Philadelphia has a long history when it comes to printing. There were Ben Franklin’s press, the first U.S. currency, the first copy of the Declaration of Independence, pamphlets, books, magazines. Many of the documents that shaped American history had their start on a printing press in Philadelphia.
So, with history as a backdrop, the city is abuzz with exhibitions, collective public works and visual happenings, organized in a gigantic print festival called Philagrafika. More than 300 artists at 80 venues are participating in this citywide celebration of the impact of printmaking concepts and methods on contemporary art.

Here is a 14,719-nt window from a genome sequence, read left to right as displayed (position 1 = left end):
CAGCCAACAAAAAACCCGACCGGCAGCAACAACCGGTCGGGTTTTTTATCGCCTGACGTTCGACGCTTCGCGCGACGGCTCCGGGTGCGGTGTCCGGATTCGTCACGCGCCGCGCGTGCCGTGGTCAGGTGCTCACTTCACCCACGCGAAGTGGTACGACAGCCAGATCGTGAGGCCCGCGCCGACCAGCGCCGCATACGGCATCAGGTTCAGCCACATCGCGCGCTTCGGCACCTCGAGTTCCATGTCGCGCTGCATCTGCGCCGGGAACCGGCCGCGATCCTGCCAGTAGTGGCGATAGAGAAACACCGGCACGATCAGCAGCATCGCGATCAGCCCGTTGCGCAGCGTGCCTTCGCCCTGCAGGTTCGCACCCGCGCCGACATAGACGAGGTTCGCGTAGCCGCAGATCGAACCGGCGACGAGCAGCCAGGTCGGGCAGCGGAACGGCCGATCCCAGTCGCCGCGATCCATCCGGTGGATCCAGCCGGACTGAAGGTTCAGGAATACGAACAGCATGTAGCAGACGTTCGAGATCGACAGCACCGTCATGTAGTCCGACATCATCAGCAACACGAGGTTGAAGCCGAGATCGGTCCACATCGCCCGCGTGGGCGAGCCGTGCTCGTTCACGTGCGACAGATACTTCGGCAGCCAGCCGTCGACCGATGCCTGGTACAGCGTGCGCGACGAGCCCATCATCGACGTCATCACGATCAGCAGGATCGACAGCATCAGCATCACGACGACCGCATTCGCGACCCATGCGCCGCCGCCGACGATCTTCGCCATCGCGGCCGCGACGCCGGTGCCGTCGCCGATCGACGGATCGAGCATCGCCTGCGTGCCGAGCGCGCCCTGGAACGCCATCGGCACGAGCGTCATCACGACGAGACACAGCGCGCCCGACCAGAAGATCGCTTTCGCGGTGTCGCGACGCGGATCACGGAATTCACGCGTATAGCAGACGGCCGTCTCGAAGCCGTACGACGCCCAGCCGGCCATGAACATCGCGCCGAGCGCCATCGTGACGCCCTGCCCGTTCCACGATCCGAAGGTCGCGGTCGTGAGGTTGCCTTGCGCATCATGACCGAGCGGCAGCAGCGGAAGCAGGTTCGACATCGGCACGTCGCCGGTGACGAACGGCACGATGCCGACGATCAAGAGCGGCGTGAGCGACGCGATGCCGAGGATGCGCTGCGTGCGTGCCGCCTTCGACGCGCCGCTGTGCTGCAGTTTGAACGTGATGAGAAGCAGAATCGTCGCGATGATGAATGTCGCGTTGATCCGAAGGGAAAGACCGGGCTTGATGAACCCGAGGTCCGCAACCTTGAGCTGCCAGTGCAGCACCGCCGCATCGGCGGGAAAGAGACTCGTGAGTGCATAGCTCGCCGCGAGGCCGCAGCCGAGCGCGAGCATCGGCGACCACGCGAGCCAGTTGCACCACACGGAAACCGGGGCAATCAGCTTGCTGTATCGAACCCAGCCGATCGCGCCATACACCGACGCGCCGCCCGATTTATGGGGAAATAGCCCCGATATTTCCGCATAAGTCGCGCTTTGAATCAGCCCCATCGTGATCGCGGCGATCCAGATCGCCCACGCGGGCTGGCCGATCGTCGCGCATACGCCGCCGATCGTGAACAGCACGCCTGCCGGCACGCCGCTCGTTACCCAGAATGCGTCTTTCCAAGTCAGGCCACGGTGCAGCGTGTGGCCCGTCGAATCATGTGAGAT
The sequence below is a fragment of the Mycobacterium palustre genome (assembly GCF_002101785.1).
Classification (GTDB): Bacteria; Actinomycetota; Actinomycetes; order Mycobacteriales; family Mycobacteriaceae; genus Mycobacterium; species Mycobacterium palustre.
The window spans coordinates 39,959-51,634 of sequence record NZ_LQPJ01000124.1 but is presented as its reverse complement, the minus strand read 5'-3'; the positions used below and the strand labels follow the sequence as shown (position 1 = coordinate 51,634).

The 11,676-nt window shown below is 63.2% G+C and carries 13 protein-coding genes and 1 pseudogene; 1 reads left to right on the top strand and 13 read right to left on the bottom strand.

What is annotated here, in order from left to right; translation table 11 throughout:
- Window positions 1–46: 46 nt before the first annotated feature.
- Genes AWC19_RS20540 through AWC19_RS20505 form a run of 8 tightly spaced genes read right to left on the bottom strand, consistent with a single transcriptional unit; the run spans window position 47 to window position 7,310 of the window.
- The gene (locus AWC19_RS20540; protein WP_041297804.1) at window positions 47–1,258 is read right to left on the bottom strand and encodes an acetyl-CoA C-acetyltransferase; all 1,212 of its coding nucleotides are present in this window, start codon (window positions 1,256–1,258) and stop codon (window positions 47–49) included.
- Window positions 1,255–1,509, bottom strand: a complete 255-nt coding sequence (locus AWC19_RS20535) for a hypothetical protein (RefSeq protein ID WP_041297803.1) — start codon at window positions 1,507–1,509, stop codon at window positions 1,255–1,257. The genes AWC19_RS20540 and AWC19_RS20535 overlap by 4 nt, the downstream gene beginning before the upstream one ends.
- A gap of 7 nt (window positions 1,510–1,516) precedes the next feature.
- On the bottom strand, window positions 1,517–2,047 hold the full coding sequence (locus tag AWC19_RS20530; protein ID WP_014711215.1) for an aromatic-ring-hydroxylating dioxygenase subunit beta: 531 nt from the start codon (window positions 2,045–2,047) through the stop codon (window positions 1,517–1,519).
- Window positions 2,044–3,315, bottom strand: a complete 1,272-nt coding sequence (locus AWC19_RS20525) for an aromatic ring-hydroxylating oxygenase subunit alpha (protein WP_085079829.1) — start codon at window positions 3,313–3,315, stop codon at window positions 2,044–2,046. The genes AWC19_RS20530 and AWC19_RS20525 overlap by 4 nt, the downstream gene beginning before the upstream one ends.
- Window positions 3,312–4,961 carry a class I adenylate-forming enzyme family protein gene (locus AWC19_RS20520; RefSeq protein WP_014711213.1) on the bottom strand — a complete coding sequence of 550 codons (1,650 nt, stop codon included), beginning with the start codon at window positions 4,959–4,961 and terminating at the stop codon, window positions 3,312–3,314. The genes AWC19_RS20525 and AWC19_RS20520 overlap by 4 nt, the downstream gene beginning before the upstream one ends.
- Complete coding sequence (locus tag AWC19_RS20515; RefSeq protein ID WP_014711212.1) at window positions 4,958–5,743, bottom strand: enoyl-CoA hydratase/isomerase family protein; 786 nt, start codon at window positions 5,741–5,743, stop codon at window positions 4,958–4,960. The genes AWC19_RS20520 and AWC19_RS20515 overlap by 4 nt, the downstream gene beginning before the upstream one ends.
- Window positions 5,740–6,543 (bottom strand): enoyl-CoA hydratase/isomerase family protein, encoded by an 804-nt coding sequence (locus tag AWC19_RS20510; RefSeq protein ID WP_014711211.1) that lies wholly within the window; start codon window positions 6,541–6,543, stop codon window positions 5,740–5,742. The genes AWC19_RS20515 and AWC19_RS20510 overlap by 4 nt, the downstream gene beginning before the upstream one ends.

The variety of printmaking techniques is broader than you might think. When Oscar Munoz works on a print, he uses trays of water and floats graphite powder on the surface. Regina Silveira cuts plastic into the shapes of enormous insects. Gunilla Klingberg turns corporate logos into huge mandalas. And Carl Pope creates billboards for communities.
So, with all of these variations, when is a print a print?
Read on to find out more, and listen to the story…
Watch the video of the above art piece: